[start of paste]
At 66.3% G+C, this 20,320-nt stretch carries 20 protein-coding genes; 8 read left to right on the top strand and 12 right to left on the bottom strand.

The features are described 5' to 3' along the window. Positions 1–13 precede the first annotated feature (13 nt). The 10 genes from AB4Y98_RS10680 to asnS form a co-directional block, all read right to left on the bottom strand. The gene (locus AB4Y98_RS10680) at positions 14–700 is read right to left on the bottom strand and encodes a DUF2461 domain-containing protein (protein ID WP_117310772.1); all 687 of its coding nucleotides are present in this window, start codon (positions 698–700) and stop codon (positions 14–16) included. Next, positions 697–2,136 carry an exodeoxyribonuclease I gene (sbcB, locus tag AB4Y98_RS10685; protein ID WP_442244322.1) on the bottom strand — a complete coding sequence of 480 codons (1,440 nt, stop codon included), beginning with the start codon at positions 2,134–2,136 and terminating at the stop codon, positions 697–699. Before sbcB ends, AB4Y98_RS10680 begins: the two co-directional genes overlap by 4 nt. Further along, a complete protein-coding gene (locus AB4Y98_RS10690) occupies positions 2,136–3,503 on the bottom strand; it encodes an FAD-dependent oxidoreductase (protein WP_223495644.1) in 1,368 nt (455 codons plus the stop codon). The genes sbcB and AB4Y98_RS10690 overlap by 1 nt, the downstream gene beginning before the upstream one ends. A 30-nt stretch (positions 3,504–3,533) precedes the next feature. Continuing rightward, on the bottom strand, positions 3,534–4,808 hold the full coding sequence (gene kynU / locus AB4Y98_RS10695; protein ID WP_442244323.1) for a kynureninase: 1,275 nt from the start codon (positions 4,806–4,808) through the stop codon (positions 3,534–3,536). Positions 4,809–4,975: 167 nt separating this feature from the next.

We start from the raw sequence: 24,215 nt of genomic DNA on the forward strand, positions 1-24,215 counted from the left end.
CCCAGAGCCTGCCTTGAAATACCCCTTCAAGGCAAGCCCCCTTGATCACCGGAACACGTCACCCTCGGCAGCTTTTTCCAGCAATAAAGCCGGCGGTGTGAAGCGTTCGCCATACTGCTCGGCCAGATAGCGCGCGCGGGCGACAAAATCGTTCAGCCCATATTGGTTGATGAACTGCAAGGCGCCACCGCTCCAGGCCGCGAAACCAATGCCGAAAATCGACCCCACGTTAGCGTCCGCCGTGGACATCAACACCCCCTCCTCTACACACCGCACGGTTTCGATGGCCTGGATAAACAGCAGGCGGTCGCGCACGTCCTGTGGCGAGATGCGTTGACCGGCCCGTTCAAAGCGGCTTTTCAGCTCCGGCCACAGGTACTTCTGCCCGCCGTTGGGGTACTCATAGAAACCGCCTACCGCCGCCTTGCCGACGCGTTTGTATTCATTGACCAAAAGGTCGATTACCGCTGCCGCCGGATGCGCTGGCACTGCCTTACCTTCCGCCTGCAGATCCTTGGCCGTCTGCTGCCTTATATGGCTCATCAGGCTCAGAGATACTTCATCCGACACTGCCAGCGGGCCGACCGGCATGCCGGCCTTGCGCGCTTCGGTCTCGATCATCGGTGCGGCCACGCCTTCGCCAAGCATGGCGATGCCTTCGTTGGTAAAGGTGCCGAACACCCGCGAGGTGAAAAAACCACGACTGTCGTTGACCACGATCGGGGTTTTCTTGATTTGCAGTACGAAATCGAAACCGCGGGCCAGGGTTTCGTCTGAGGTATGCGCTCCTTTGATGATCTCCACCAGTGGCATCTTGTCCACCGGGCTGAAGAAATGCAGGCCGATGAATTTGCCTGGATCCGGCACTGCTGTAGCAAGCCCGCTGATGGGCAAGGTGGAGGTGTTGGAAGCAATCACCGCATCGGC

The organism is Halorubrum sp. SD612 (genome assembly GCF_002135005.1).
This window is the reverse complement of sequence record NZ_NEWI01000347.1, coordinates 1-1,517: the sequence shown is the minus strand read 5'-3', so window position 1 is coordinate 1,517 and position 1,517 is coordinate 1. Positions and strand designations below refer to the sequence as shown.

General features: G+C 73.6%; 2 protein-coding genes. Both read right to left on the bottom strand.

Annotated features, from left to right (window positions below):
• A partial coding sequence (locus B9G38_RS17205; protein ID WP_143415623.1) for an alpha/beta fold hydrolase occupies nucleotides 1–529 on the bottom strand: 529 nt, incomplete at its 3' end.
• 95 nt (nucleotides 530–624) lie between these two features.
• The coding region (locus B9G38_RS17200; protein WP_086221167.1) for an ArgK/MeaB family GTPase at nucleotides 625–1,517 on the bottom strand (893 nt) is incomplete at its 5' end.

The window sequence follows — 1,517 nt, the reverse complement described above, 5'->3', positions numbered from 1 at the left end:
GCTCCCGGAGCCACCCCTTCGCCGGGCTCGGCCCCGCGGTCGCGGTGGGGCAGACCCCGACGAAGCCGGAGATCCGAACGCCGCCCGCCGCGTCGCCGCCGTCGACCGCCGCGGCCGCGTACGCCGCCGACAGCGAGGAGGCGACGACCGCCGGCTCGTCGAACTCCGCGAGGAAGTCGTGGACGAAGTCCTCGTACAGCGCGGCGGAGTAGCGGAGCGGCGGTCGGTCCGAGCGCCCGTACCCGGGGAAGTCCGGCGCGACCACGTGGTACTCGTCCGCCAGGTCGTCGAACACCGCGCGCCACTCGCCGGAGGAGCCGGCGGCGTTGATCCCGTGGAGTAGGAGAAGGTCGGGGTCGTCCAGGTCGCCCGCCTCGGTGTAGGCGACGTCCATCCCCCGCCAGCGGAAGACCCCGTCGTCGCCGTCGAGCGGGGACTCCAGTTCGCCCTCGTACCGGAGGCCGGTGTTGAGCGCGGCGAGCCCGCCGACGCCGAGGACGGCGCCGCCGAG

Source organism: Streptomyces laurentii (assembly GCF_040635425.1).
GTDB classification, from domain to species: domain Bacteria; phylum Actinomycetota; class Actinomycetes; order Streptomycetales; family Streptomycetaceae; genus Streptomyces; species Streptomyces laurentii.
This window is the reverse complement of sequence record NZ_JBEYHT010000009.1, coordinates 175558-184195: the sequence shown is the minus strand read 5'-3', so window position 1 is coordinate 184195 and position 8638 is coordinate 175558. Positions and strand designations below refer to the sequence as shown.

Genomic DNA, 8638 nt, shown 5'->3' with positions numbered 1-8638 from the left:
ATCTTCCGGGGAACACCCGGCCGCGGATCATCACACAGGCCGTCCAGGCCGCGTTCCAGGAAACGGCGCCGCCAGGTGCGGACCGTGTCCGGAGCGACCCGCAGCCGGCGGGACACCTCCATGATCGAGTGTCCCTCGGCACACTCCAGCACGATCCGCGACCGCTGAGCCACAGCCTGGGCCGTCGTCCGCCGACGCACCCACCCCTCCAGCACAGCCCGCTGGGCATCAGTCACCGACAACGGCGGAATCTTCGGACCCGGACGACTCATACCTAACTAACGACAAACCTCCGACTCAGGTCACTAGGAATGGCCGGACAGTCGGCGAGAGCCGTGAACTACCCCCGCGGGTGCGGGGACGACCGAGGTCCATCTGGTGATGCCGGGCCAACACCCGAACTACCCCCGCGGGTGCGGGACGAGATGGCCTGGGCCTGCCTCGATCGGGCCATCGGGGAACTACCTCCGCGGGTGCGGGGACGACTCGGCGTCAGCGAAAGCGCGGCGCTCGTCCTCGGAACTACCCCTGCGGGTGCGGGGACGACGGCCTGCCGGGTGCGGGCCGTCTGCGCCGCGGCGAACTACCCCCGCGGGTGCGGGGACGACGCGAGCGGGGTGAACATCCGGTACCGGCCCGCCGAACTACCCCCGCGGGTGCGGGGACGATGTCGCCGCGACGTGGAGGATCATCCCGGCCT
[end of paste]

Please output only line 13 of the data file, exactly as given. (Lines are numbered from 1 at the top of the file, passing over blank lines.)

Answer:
GCTCCCGGAGCCACCCCTTCGCCGGGCTCGGCCCCGCGGTCGCGGTGGGGCAGACCCCGACGAAGCCGGAGATCCGAACGCCGCCCGCCGCGTCGCCGCCGTCGACCGCCGCGGCCGCGTACGCCGCCGACAGCGAGGAGGCGACGACCGCCGGCTCGTCGAACTCCGCGAGGAAGTCGTGGACGAAGTCCTCGTACAGCGCGGCGGAGTAGCGGAGCGGCGGTCGGTCCGAGCGCCCGTACCCGGGGAAGTCCGGCGCGACCACGTGGTACTCGTCCGCCAGGTCGTCGAACACCGCGCGCCACTCGCCGGAGGAGCCGGCGGCGTTGATCCCGTGGAGTAGGAGAAGGTCGGGGTCGTCCAGGTCGCCCGCCTCGGTGTAGGCGACGTCCATCCCCCGCCAGCGGAAGACCCCGTCGTCGCCGTCGAGCGGGGACTCCAGTTCGCCCTCGTACCGGAGGCCGGTGTTGAGCGCGGCGAGCCCGCCGACGCCGAGGACGGCGCCGCCGAG